Boal’s latest attempt to recapture that initial incisiveness, Echo 3, sees him making the leap to television with hints of insight that still get lost when it repeatedly loses its focus. Over the first five episodes shared with critics, the series repeatedly writes itself into narrative corners that it struggles to dig itself out of as it tells the story of a kidnapping that consumes a family. A remake of another series, the Israeli drama When Heroes Fly, Echo 3 changes the characters from being IDF to being CIA though keeps much of the basics of the story the same. At the center of this is Amber Chesborough (Jessica Ann Collins) who we see in an introductory flashforward sequence has been taken hostage along the Colombia-Venezuela border and is in dire straits. It will fall to her husband Prince (Michiel Huisman) and brother Bambi (Luke Evans), who we get introduced to in a flashback, to find a way to rescue her. Though they each have considerable experience, they’ll have to contend both with the CIA, which has its own motivations, and the shared knowledge that their last mission before this went terribly wrong.
The most interesting aspects of Echo 3 are when Boal seems to hint at offering more of a look at the broader context of this story. The opening scene, where Prince marries Amber, feels initially pointed. It is a luxurious ceremony with a fleet of fancy cars parked out front that would each likely cost more than most people would make in a lifetime. That Prince and Bambi spend their days going into regions that have been destabilized by desperation and poverty while always getting to return home to such wealth provides a painful juxtaposition. The glimpses we get of similar reflections still become too scattered to feel robust.
Echo 3 speeds through what could be a more complicated portrait of power to get right to the action, as Prince and Bambi mow down any who get in their way. There are moments when the series seems to be grasping for something more, but it always feels like an afterthought to the action. One such scene sees a character stumble upon two of his friends who have been killed and pick up one of their weapons, only to get blown away almost immediately. It is tragic, but ultimately trite when we don’t actually come to know these characters in any comprehensive way. They are made slightly more than one-dimensional, though only before meeting their demise or getting pushed into the background.
Even for those just looking for action, which itself is often poorly constructed due to an overreliance on shaky cam, this leaves much of the show’s sequences and their aftermath without any greater weight lent to them. It reaches a breaking point when a rather significant character death is almost entirely forgotten before being only briefly addressed in the most lackluster manner. Not only does this waste what could often be a promising setup, but it leaves very little to remain invested in from there forward.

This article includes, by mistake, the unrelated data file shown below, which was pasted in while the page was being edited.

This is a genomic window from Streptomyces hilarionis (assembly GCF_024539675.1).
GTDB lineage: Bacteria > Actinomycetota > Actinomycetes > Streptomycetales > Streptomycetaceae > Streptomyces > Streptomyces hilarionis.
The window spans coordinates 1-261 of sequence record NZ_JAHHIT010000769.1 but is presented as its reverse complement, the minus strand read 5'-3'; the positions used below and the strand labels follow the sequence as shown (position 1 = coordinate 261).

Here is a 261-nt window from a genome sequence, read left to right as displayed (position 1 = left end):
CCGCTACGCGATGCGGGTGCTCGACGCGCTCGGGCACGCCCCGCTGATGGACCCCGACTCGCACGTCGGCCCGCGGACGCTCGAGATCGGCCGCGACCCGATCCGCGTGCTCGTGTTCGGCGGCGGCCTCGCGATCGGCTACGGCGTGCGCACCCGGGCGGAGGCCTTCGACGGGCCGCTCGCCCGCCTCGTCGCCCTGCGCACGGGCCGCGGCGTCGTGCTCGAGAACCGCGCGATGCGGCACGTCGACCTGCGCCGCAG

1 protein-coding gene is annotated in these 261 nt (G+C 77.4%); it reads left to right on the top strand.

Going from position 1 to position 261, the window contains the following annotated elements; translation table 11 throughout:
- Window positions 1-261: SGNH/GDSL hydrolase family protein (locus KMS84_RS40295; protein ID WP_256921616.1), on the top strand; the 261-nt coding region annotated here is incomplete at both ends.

Making matters worse is how the series will shift focus rather suddenly, bouncing around to different characters, times, and locations in a haphazard manner. This leaves characters often giving exposition that attempts to fill in both the narrative and its themes in a painfully stilted fashion. In a misguided effort to insert dark humor, there are multiple bizarre lines about male genitalia that come out of nowhere and completely throw off the tone of what was playing out. It is not just about the use of crude language, which is to be expected in high-stress situations, but the unnatural way in which it is written that feels out of place. While Huisman is often meant to be smug and Evans more bitter about all of this, neither character feels like real people in the way the series needs them to be.
There are moments where Echo 3‘s story starts to get into something interesting about how exploitation drives yet more conflict. However, the show keeps pulling back from this to shift into being more of a conventional thriller that might make for an interesting 90-minute movie but has been stretched much too far here. This becomes especially frustrating when the story lacks structural integrity; key scenes often feel like they are either missing or were cut to keep things moving. Our minds are largely able to fill in the gaps, but there are still major moments where the plot writes itself into a dead end that strains credulity when it forces its way back out.
For all the ways that Boal’s writing on The Hurt Locker managed to be both engaging and more honest about the nature of war, this latest story just never has the sharpness to pull off either. There is a good narrative and thematic core hidden in the middle of Echo 3, but all of that promise gets drowned by too many detours that compromise its overall mission.
You can watch the first three episodes of Echo 3 on Apple TV+ on November 23, with the remaining seven episodes released weekly.